WCCAC teddy bear

Local advocacy center celebrates 20 years helping children and families

In the interview room of the Williamson County Children’s Advocacy Center, children are asked to point out the camera and recording equipment so they understand that their testimony is being videoed and recorded. “We don’t want them to feel deceived,” says executive director Monica Benoit-Beatty. “We want them to know we’re being honest with them so they can be honest with us.”

Children brought to the WCCAC by Child Protective Services or law enforcement officials have come for one of two reasons: they’re suspected victims of abuse or they’re witnesses of a violent crime.

Children’s Advocacy Centers (CACs) were created so that all services, police, medical, counselors, lawyers, would come to the child in one location instead of the child having to visit each of them separately. This arrangement also protects children from “re-victimization.” Barbara Garland, incoming board president of WCCAC, explains, “Each time the children have to tell the story, the trauma becomes worse. It becomes more embedded in their psyche. But all efforts are made to minimize trauma at our center.”

Monica understands that for a multitude of reasons, whether they’re scared, embarrassed, or ashamed, a child may not be as open and forthright in the interview room, which is why she believes it’s important that the child also get a physical exam. “When they’re in a private room with a nurse and it’s just the child and the nurse, children do tend to open up and tell even more to her,” she says. “And that’s actually stronger testimony because they’re telling it to a medical provider. It’s not considered hearsay, it’s direct, admissible evidence.”


Having a contract nurse on stand-by is new to the WCCAC and Monica says that was the missing piece to their puzzle. “Now that we have more medical options here, this is a huge improvement,” she says. “Cases can be investigated faster. It makes our team very cohesive because we’re all in this together, CPS (Child Protective Services), law enforcement, prosecutors. No one is in this alone. We all want justice for the child.”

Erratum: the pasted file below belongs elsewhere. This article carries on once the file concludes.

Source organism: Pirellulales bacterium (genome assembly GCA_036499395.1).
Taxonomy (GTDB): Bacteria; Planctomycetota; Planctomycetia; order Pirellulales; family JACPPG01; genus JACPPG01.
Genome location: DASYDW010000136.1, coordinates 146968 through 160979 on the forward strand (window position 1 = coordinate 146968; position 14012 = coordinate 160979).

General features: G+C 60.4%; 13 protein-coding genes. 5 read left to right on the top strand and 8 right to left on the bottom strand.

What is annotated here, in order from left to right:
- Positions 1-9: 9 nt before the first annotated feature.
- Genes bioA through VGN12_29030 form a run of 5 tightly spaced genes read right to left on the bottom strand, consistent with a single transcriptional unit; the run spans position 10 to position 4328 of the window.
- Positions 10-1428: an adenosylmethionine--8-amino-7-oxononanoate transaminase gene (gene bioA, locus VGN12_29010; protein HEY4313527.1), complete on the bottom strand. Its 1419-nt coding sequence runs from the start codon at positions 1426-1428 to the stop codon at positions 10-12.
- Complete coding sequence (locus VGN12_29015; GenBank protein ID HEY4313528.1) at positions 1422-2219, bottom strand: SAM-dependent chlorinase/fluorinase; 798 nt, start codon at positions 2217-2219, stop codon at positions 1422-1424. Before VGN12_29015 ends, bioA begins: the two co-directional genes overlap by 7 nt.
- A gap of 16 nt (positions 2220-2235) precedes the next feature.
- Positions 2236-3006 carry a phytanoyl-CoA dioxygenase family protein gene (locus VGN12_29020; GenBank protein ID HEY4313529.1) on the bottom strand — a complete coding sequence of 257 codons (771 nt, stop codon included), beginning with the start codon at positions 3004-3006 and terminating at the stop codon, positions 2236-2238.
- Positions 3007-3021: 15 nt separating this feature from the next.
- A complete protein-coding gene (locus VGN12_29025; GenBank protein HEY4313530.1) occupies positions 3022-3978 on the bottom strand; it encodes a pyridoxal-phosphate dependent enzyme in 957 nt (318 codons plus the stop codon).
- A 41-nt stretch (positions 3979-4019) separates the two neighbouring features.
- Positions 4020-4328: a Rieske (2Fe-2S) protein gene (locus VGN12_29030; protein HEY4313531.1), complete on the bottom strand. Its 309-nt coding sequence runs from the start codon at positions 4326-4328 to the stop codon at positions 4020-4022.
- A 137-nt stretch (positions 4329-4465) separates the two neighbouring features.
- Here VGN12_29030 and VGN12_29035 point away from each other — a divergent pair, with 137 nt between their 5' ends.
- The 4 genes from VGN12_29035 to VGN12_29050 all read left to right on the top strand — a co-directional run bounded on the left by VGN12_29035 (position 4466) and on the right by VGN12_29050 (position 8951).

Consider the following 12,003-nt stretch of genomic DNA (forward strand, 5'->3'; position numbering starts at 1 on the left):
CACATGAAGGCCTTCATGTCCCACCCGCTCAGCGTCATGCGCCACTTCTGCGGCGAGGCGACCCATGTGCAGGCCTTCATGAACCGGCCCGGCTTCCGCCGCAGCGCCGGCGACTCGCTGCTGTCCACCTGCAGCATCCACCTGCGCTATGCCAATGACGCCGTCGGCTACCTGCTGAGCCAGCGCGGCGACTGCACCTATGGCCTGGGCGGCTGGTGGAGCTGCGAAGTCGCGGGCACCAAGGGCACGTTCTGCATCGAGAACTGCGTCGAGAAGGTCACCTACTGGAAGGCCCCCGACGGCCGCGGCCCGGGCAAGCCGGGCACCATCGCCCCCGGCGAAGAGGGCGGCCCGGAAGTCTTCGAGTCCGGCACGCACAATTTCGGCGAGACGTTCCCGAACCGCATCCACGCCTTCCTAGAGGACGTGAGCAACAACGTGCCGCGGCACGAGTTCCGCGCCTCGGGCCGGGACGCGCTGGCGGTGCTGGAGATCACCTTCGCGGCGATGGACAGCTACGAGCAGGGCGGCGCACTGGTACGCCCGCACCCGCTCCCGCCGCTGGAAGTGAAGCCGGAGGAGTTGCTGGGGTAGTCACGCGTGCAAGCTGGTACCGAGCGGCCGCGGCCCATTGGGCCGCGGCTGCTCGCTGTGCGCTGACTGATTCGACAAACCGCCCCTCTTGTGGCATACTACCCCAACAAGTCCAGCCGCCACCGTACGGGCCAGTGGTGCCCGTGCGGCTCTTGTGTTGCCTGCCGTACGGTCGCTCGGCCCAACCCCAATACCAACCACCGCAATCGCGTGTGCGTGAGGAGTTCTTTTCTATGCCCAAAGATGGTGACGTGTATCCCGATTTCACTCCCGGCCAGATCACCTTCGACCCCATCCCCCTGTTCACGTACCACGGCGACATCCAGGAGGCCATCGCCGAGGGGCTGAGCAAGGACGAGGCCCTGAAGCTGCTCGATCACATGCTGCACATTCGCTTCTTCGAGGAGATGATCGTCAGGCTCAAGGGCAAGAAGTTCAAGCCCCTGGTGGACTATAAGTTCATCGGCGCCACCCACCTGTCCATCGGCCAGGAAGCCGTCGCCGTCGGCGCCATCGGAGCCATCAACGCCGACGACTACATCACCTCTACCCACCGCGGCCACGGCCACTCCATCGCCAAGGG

WCCAC is part of the larger CACTX (Children’s Advocacy Centers of Texas) organization. With over 70 CACs across the state, Monica says, “We have some incredible people running the state vision. They’re very proactive, always raising the bar, never settling.”

Outgoing WCCAC board president Marlene McMichael says, “The Williamson County Children’s Advocacy Center is a most extraordinary place, because the Center couples the very best in government resources with the soul and passion of the private and non-profit sectors.”

This auspicious combination is due to the work of CACTX and its push for conversations that begin with, “How can we make this process better? How can it be about the child?” WCCAC now has access to the CPS statewide intake reports (SWI). When an abuse report is made through the Texas Abuse Hotline intake system by phone or website a SWI is automatically generated and sent to the jurisdictional law enforcement and CPS investigators. “Since each independent unit works on different response timelines,” Monica explains, “it made it difficult to coordinate the best and quickest mutual time for families, law enforcement, and CPS to come to our center for an interview.” Now that CACs are also looped in to receive those reports, they have taken over the coordination and scheduling to get all parties into a center as soon as possible.

Toys and books at WCCAC

“The statewide average for children of suspected abuse now coming into CACs for interviews and medical exams is now three days faster since we have taken over this new role,” Monica says. “There is also a third set of eyes viewing these critical reports to help ensure no children accidentally fall through the cracks or off people’s radars.”